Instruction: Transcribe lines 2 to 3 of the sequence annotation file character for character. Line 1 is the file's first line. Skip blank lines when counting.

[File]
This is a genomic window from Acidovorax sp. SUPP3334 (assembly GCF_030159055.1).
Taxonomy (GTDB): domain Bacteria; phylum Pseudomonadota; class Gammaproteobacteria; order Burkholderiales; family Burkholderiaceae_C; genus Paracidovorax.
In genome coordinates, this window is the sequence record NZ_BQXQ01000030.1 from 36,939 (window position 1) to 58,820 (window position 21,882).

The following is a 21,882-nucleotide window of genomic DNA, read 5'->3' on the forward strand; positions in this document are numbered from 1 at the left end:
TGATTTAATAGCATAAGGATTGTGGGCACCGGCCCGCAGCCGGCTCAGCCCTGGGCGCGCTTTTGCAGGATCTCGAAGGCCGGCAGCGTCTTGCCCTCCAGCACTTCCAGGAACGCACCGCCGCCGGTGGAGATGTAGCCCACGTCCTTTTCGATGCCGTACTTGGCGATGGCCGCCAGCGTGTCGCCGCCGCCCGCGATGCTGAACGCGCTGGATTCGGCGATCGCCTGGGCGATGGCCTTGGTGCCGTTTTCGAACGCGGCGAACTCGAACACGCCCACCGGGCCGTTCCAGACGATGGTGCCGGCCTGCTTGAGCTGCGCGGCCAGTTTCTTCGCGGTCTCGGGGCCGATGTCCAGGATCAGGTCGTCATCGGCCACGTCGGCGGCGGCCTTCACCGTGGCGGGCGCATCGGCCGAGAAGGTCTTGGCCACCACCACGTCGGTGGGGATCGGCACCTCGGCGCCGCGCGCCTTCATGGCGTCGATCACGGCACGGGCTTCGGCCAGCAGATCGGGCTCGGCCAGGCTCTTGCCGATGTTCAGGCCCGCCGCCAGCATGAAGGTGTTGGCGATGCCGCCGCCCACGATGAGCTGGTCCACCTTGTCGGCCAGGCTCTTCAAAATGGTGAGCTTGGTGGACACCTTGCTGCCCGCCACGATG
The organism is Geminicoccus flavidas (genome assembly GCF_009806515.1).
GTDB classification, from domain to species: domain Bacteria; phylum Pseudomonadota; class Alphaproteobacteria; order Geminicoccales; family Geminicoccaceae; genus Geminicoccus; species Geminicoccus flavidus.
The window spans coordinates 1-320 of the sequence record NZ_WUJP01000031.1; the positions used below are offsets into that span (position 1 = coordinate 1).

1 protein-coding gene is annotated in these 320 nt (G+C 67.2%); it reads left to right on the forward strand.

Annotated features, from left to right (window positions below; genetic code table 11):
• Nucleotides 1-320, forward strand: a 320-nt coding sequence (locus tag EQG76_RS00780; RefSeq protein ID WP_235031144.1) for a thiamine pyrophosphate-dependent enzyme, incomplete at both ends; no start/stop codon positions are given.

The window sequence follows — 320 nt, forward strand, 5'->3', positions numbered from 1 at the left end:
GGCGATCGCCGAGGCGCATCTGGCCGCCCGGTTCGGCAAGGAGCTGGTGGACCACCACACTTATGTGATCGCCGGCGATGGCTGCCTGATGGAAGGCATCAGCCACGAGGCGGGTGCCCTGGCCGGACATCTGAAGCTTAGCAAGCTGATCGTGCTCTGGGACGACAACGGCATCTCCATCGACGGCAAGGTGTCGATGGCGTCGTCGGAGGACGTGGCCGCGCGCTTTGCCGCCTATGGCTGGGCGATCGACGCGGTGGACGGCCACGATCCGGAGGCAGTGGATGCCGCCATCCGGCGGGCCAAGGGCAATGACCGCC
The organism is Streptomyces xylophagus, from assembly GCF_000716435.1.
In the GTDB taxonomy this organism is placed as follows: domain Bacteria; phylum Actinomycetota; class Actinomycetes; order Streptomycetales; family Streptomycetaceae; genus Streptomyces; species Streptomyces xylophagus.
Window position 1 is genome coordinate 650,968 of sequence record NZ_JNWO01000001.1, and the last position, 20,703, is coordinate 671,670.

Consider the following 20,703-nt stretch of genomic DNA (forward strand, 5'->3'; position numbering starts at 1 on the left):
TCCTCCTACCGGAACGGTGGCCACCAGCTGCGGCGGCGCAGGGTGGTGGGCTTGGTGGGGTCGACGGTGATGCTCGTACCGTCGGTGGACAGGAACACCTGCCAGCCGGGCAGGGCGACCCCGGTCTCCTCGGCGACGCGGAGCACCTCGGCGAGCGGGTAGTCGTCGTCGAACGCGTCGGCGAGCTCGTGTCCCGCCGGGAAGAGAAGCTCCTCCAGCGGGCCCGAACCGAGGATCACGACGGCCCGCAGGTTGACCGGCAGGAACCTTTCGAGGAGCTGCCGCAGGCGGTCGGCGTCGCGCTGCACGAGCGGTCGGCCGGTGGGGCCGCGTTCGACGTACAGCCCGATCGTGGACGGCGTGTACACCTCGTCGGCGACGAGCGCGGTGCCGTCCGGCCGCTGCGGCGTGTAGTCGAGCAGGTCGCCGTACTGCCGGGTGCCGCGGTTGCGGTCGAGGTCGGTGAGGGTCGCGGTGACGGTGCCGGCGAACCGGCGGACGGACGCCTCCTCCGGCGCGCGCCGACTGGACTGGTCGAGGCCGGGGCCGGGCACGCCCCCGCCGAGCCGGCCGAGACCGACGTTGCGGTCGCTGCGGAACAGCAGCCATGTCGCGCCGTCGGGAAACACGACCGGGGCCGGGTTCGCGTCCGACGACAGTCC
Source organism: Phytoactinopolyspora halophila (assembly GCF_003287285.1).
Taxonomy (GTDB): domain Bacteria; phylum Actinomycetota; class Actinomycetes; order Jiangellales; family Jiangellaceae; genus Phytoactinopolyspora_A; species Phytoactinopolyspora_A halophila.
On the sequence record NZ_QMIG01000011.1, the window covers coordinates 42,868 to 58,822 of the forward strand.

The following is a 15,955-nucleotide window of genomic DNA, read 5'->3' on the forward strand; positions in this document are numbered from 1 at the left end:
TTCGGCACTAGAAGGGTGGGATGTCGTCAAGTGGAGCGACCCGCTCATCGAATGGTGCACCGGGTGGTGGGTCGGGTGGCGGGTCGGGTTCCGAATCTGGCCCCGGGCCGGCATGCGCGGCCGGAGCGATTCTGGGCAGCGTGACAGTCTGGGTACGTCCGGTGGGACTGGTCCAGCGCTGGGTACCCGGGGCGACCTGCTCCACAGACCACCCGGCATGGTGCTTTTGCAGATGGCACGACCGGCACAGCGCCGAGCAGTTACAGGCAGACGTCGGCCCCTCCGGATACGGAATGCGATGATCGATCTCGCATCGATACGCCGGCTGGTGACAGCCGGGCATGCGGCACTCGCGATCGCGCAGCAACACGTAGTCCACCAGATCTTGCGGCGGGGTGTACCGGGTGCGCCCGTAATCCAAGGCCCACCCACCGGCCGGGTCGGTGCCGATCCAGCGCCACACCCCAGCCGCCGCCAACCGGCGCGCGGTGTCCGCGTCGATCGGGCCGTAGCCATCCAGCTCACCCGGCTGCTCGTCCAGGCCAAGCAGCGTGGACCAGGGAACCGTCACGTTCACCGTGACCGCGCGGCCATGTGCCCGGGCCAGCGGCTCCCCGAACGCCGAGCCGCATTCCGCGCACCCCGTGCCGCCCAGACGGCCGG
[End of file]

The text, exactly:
Taxonomy (GTDB): domain Bacteria; phylum Pseudomonadota; class Gammaproteobacteria; order Burkholderiales; family Burkholderiaceae_C; genus Paracidovorax.
In genome coordinates, this window is the sequence record NZ_BQXQ01000030.1 from 36,939 (window position 1) to 58,820 (window position 21,882).